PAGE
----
Since March 2020, we’ve posted regular updates on the commercial loan pricing markets, based on what we’ve seen when examining the PrecisionLender dataset. We look at several popular metrics and point out areas in which there have been noteworthy changes.
With six months of 2021 now in the rear view mirror, we’ve shifted the focus of this update to take a broader view at trends across the first half of 2021. Increasing volume was the clear focus in the first six months, but – as we’ll show below – that strategy has an impact on profitability.
If you’d like to see our previous loan pricing market updates, you can find them here.
If you have questions about metrics that have appeared in previous posts, but not this latest one, please reach out to us at email@example.com.
NOTE: PrecisionLender’s data reflects actual commercial opportunities priced (loans, deposits, and other fee-based business) by more than 150 banks in the United States, ranging in size from small community banks to top 10 U.S. institutions. In addition to their variance in size, these banks are also geographically diverse, with borrowers in all 50 states.
Upward Trend Continues for Pricing Volume
Beginning in March, we saw a significant increase in pricing volume. That increased level of activity became the norm over the next four months. Indexing to January 2021 (see note below), average pricing volume is up 25% for the year. June registered the highest numbers of the year, 49% above January’s levels.
Note: We decided to use this midyear review to change our timeframe for this chart, going back to January 2021 (previously it had been July 2020) and indexing from that month.
Priced Commercial Loan Volume, by Month
(Indexed to January 2021 = 100)
Larger Deals Are Driving the Growth
We then looked at growth by bank size, dividing the market into Regional+ (banks with $8B+ in assets) and Community (banks with less than $8B in assets). We found a higher percentage of Regional+ institutions with pricing volume growth (75%) compared to the Community segment (60%).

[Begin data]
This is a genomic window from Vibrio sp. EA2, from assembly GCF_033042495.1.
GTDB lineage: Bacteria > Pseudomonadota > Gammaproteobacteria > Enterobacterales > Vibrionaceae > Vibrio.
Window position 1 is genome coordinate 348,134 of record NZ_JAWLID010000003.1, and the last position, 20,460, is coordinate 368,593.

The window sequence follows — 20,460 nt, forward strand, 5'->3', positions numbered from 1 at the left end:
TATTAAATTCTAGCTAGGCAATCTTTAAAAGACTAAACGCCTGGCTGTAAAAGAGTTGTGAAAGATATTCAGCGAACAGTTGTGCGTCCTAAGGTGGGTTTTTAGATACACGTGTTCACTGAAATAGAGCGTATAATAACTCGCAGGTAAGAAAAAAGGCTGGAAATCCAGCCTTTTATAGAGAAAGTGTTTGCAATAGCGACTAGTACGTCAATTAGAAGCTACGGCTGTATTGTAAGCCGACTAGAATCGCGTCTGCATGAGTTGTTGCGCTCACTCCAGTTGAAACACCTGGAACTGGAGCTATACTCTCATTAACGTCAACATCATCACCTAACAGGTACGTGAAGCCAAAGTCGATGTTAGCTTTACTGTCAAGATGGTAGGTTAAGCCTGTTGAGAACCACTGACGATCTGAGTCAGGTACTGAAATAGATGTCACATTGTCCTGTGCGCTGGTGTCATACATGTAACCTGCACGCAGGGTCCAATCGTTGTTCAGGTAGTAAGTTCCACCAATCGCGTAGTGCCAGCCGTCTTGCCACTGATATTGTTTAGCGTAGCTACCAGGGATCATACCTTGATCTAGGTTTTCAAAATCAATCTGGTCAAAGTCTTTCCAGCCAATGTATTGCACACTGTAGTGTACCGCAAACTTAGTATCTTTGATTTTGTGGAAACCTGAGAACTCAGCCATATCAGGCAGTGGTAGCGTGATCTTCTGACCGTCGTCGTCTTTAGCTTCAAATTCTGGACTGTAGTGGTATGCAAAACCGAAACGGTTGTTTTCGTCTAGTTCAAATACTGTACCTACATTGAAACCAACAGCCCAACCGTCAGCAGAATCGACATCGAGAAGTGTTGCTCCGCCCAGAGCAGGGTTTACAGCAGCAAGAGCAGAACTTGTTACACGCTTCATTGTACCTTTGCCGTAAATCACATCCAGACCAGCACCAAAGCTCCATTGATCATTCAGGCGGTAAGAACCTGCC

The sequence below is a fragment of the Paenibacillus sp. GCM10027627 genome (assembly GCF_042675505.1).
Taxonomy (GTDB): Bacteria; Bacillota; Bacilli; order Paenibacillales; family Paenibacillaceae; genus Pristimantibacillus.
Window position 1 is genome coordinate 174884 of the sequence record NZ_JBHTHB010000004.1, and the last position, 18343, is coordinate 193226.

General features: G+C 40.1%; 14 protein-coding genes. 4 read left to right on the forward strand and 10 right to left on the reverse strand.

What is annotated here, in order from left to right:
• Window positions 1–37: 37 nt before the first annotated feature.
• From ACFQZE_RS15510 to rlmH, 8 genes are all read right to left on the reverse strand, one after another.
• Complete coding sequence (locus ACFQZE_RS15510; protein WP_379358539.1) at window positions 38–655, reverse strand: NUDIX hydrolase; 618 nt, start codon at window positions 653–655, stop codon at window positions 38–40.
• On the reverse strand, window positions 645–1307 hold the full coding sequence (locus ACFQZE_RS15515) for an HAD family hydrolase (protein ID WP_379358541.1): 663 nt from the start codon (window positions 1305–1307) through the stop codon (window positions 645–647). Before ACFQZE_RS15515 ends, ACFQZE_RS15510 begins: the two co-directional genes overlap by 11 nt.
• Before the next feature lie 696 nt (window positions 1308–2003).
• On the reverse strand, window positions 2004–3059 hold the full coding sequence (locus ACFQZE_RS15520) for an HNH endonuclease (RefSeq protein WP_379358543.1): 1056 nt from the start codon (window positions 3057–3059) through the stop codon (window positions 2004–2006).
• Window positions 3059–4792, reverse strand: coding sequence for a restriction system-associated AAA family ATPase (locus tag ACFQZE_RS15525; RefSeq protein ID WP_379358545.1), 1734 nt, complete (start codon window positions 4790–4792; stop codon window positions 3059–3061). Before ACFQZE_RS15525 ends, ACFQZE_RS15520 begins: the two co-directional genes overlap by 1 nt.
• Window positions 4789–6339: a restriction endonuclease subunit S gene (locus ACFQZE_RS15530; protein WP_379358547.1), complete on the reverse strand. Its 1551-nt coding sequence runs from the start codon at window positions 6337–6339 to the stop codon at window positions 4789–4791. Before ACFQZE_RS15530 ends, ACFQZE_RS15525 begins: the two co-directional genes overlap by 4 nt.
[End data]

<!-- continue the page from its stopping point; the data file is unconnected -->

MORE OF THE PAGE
Finally, we also looked at deal sizes, and found that the number of larger ($10M+) loans was growing at a significantly faster rate than loans under $10M. It’s a trend we’ve observed since February, as the chart below shows.
Month-Over-Month Growth in Priced Loans, by Amount
Loan Sizes Still Growing Across Market Segments
We also looked at the median loan amount priced at both community and regional+ banks and found increases in both market segments. It’s a trend that, again, goes back to March. It’s also worth noting that this increase in loan size hasn’t produced evidence of increased risk: LTV measures are unchanged at ~70% YTD, and capital allocations and annual loan loss results are also unchanged, at ~9.25% and 25 bps YTD.
Median Loan Amount
Indexed to Jan. 2021 = 100
Banker Pricing Activity Is Up, Across the Board
As a proxy for banker activity, we measured the number of opportunities priced per banker. Again, we found an uptick beginning around March, and again the upward trend was true for both community and regional+ banks. It’s additional evidence that the growth trend is widespread, across bankers and across market segments.
Opportunities per Banker
Indexed to January 2021 = 100
Product Mix, Rate Mix, and Renewal Rates Were Static